It's not quite the Mummy Returns -- more like an attempt to stop the Mummy disappearing in the first place.
Archeological experts have built an exact, full-sized replica of King Tutankhamun's tomb in Egypt, recreating every tiny detail to save the original from being destroyed by visitors.
The replica tomb opened this week near the southern Egyptian city of Luxor, where tourists flock to see the ancient Valley of the Kings complex that houses the young pharaoh's actual resting place.
Laser scanners and high definition printers were used to recreate the precise textures and colors of wall murals depicting the afterlife.
King Tutankhamun's original tomb, built following the 19-year-old ruler's death in 1327 B.C., was discovered almost intact by archaeologist Howard Carter in 1922.
But decades of tourism have taken their toll.
Moisture from the breath of visitors has damaged the murals and walls, while temperature fluctuations have caused paint to flake off and cracks to expand.
Journey into the afterlife
Luckily, dampness isn't an issue in the new tomb -- some Egyptologists attending an official inauguration reportedly burst into tears when they saw how accurate it was.
The facsimile tomb recreates the paintings -- which depict the young pharaoh's journey into the afterlife -- in their existing damaged form from images taken in 2009.
Carved masonry inside the structure, including the sarcophagus in the middle of the burial chamber that once contained King Tut's mummy, have been recreated using resin.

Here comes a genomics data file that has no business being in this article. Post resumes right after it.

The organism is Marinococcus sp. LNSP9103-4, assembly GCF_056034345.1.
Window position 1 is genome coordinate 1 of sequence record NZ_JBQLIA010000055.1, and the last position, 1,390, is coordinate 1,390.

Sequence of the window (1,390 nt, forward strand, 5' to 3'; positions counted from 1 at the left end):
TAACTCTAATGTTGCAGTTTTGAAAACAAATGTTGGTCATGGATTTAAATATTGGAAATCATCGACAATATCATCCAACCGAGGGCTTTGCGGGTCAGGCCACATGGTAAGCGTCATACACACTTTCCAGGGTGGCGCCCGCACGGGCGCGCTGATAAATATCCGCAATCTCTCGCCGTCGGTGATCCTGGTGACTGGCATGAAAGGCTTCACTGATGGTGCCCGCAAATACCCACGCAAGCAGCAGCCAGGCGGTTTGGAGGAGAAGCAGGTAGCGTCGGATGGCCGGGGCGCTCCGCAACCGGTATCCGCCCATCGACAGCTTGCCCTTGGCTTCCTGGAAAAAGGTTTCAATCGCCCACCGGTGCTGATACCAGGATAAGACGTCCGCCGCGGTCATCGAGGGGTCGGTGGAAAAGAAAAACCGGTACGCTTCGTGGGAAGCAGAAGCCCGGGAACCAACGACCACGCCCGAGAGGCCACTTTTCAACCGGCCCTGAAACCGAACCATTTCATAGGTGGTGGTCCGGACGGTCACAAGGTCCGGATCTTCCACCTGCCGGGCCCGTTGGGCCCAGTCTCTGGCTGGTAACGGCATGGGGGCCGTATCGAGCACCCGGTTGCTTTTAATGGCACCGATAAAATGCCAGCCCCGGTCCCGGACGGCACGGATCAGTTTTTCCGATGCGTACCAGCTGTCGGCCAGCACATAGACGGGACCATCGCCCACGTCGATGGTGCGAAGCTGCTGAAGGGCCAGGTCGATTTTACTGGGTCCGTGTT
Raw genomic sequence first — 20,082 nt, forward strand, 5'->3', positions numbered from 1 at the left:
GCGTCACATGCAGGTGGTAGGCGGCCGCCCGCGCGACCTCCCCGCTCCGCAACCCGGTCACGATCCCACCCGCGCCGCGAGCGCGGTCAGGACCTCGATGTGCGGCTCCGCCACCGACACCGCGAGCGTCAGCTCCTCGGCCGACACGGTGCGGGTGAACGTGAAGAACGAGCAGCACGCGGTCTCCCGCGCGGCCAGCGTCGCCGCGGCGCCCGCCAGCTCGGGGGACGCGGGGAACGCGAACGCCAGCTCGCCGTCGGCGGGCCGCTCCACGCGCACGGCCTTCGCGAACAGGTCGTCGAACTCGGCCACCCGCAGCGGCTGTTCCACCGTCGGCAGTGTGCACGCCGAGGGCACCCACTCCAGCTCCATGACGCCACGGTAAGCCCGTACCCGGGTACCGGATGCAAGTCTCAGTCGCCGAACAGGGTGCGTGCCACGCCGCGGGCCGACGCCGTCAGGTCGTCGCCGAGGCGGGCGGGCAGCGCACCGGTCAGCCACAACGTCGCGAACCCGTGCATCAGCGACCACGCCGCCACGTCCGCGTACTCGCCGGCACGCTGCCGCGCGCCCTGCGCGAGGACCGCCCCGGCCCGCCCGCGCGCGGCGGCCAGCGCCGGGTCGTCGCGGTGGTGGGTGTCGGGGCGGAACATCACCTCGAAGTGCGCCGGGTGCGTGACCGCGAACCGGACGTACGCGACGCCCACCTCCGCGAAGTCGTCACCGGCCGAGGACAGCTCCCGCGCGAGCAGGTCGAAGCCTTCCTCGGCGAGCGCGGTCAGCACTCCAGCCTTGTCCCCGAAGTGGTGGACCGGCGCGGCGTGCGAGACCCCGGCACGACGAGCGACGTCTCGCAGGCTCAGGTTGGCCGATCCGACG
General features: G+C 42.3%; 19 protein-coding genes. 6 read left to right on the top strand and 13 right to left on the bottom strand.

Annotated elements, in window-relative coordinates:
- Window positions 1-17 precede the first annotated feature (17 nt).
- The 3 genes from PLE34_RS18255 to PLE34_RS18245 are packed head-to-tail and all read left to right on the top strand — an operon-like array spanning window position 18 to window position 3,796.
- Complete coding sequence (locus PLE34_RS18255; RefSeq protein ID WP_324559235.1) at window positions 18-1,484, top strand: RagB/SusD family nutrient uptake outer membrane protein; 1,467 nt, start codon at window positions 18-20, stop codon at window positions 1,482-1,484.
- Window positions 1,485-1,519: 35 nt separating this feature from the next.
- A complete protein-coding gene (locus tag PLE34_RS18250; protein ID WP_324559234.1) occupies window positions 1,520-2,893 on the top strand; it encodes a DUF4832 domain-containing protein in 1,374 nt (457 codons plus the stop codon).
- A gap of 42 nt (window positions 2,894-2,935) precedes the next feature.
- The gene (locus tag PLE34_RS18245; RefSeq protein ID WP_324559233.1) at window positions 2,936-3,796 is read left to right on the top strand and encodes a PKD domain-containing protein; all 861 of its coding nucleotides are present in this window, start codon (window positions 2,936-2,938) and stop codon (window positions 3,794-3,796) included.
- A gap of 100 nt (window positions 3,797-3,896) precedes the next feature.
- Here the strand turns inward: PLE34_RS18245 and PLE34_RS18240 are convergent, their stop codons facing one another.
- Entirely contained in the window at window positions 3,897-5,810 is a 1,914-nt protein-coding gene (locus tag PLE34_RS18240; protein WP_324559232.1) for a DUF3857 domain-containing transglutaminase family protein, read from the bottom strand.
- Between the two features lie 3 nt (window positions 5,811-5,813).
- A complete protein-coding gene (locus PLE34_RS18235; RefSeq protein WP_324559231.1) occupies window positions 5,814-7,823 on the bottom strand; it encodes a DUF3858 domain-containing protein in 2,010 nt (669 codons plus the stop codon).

Both the tombs are currently open to the public, but the plan is eventually to close the original to allow for conservation work.
And, no doubt, offer some peace and quiet to Tutankhamun, whose remains are still there, protected by a glass case.
Social and political turmoil
The new tomb also help safeguard one of the Egypt's key attractions at a time when social and political turmoil is wreaking heavy damage on its tourism industry, pushing takings down by 43% according to some reports.
"Our heritage is something that gives Egypt its unique identity; preserving it through such projects is vitally important," said Omayma El Husseini, a spokesman for Egypt's tourism board.
"They also ensure visitors have the opportunity to experience pharaonic sites of significance, allowing them to stay for longer periods to fully appreciate the importance and relevance of such projects."
The $690,000 replica is the work of Factum Arte, a Madrid-based conservation team also engaged in similar projects to recreate the important tombs of Queen Nefertari and Seti I.
"This remarkable project is a fine example of how new technology can preserve and indeed promote Egypt's rich archaeological heritage," James Moran, the European Union's ambassador to Egypt, said at the ceremony to open the new tomb.
"It should also help to revive much needed tourism in the unique area of Luxor, something that is badly needed for the development of Upper Egypt."